2030.2 - Melbourne ... A Social Atlas, 2001
Previous ISSUE Released at 11:30 AM (CANBERRA TIME) 11/02/2003
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2001 Census Social Atlas for Melbourne Launched
The Australian Bureau of Statistics' 2001 Census Social Atlas for Melbourne was officially launched today by the Parliamentary Secretary to the Treasurer, Senator Ian Campbell.
The Social Atlas features colour maps of the key social, demographic and economic characteristics of Melbourne at the time of the 2001 Census.
Senator Campbell said the series was a rich source of information for all Australians.
"The extensive range and depth of information will be a very useful resource for many different organisations and groups in the community, particularly schools," he said.
"The Social Atlas really is a great way to discover Melbourne."
The launch of the Melbourne atlas completes the series of Social Atlases for each Australian city, which have been released progressively since the end of last year. Social Atlases for Canberra and Darwin were also released today.
All of the social atlases feature a common set of maps on topics such as population, ethnicity, education, families, income, labour force and dwellings. They also include maps highlighting unique characteristics of individual capital cities.
"The census is a major project conducted every five years to gather information critical for the planning of our nation," Senator Campbell said.
"The 2001 Census received excellent support from the Australian public."
Media please note:
The Social Atlas for Melbourne was released at today's launch. A fact sheet summarising the main findings accompanies this media release. A comprehensive information kit containing a hard copy publication of the Social Atlas and CD ROM of broadcast/print quality versions of the maps is available to the media on request for reporting purposes.
2001 CENSUS SOCIAL ATLAS SERIES - EXPLORE MELBOURNE
The 2001 Census Social Atlas for Melbourne was released by the Australian Bureau of Statistics today.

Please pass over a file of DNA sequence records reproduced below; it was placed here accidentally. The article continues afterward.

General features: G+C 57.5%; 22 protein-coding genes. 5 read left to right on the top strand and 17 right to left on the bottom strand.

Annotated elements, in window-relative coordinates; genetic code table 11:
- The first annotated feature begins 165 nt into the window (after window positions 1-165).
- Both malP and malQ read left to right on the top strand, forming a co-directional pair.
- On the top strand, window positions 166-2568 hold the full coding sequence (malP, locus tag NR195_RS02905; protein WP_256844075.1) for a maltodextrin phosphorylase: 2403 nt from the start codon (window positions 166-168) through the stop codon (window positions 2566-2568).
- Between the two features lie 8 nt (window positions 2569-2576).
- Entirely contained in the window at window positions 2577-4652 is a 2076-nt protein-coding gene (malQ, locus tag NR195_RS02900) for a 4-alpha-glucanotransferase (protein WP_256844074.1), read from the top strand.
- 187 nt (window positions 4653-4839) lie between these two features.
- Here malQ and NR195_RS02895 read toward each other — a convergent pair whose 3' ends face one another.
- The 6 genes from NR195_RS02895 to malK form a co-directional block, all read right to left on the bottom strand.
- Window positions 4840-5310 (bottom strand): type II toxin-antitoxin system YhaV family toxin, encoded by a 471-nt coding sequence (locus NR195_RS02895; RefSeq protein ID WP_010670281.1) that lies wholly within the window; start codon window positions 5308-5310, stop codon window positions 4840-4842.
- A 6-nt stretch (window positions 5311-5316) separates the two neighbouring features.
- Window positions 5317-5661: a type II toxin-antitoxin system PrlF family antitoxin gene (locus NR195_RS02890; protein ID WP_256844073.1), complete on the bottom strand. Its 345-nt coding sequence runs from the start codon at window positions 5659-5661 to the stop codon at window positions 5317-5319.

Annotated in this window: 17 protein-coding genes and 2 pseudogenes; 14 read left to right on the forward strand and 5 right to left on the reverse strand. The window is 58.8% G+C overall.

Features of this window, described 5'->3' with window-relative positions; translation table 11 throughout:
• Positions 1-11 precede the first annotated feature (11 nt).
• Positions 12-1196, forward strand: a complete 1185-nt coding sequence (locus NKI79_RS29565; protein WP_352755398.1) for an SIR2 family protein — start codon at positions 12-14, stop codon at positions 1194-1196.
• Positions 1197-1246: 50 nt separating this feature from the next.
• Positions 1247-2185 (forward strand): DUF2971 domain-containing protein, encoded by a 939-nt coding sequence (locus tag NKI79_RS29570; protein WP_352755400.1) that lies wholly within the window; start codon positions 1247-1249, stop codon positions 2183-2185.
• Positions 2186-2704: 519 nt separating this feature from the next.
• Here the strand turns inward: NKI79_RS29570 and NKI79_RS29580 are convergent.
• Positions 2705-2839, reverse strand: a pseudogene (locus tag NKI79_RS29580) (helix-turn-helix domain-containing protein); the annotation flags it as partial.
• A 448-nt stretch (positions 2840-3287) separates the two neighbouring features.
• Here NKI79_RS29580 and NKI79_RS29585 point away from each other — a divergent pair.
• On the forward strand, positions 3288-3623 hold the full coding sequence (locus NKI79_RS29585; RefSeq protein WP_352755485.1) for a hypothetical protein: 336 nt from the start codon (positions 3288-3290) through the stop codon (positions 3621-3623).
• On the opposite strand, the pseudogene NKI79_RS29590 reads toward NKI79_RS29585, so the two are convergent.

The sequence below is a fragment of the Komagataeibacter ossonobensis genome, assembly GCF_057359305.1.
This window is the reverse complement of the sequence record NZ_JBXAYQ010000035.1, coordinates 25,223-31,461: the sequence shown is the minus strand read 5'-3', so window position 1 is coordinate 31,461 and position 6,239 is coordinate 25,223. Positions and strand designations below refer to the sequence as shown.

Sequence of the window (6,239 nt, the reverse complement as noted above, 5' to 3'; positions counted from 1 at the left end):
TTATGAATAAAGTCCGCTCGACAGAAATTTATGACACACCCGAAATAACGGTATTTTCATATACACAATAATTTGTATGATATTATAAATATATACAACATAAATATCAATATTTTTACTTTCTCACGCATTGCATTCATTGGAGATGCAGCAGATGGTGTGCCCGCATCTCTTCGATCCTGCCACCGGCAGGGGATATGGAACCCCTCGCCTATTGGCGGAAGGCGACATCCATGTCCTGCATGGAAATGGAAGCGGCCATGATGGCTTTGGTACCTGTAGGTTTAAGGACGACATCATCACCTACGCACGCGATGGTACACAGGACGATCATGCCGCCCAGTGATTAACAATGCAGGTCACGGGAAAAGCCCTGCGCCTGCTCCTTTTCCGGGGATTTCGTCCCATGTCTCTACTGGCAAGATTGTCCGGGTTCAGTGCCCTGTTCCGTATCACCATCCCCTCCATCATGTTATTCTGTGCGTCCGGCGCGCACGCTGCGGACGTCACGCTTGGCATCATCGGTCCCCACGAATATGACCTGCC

The social atlas features colour maps of the key social, demographic and economic characteristics of your capital city, at the time of the 2001 Census.
Some of the points of interest for Melbourne were:
Melbourne's population of 3,203,088 is nearly 70% of the population of Victoria, and has grown by more than 218,000 people or 7.2% between the 1996 and 2001 censuses. More than half this population growth reflected residential developments in the outer and fringe suburbs such as Caroline Springs in the west, Roxburgh Park in the north and Narre Warren South in the south-east.
In addition, redevelopments in the city centre, and inner suburbs such as Docklands and Southbank, also contributed to an increase in population in these areas, and reversed the population decline in the inner city areas. Population growth in the local government areas of Melbourne and Port Phillip represented 12% of Melbourne's overall growth between 1996 and 2001. As with all capital cities in Australia part of this inner city growth is associated with an increase in medium or high density housing.
As for all Australian capital cities, the proportion of younger persons to the total population is steadily declining. The average across all capital cities of the proportion of people aged under 25 years was 35.2% in 2001, compared with 39% in 1991. In Melbourne, people aged under 25 years comprised 34% of the population in 2001, compared with 38% in 1991.
There was an increase in the proportion of people with university qualifications in Melbourne. They made up 24% of the labour force in 2001, compared with 14.6% in 1991. This is consistent with the national trend where all Australian capital cities reported an increase in the proportion of people with university qualifications since the 1991 census. The average across all Australian capital cities of the proportion of people with university qualifications was 22.0% of the labour force in 2001 compared with 14% in 1991. Melbourne remains higher than the national average.
People living alone:
More than 270,400 people lived alone in Melbourne. People living alone increased from 6.9% of the total population in 1991 to 8.6% in 2001. More than 36% of all people living alone were people aged 65 years or older.
Travel to work:
In Melbourne, more than 76% of employed people travelled to work by car. Less than 13% of employed people used public transport to get to work, and this group was most concentrated within 8 kilometres of the city centre, in an area serviced by an extensive tram network, as well as by trains and buses.
34% of the Melbourne population aged 5 years or older used the internet at home in the week before census night and nearly 60% of these people were aged less than 35 years. People attending school or undertaking tertiary studies comprised 38% of all internet users.
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